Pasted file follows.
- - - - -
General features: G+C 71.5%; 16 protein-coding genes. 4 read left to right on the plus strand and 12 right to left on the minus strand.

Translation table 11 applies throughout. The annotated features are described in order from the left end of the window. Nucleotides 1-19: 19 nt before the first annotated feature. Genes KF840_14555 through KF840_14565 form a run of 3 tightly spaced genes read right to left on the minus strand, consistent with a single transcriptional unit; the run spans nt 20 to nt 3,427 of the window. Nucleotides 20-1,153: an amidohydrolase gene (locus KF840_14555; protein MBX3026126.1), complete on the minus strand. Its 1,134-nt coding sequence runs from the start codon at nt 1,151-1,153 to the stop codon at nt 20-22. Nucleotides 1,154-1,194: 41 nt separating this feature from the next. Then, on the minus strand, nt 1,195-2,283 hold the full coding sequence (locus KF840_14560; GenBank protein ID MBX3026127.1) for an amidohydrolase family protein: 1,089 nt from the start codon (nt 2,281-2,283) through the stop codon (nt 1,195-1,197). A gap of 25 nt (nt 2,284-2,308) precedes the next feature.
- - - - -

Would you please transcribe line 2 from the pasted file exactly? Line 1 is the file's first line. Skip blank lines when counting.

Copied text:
Translation table 11 applies throughout. The annotated features are described in order from the left end of the window. Nucleotides 1-19: 19 nt before the first annotated feature. Genes KF840_14555 through KF840_14565 form a run of 3 tightly spaced genes read right to left on the minus strand, consistent with a single transcriptional unit; the run spans nt 20 to nt 3,427 of the window. Nucleotides 20-1,153: an amidohydrolase gene (locus KF840_14555; protein MBX3026126.1), complete on the minus strand. Its 1,134-nt coding sequence runs from the start codon at nt 1,151-1,153 to the stop codon at nt 20-22. Nucleotides 1,154-1,194: 41 nt separating this feature from the next. Then, on the minus strand, nt 1,195-2,283 hold the full coding sequence (locus KF840_14560; GenBank protein ID MBX3026127.1) for an amidohydrolase family protein: 1,089 nt from the start codon (nt 2,281-2,283) through the stop codon (nt 1,195-1,197). A gap of 25 nt (nt 2,284-2,308) precedes the next feature.